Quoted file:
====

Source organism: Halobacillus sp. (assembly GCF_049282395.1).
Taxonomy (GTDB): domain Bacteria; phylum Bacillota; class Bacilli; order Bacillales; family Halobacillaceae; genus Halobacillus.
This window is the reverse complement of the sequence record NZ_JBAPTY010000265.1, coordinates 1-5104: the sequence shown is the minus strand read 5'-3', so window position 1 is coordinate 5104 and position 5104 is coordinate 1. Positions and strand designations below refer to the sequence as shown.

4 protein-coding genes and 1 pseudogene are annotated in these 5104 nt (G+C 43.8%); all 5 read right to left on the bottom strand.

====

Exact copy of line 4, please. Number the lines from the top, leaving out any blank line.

4 protein-coding genes and 1 pseudogene are annotated in these 5104 nt (G+C 43.8%); all 5 read right to left on the bottom strand.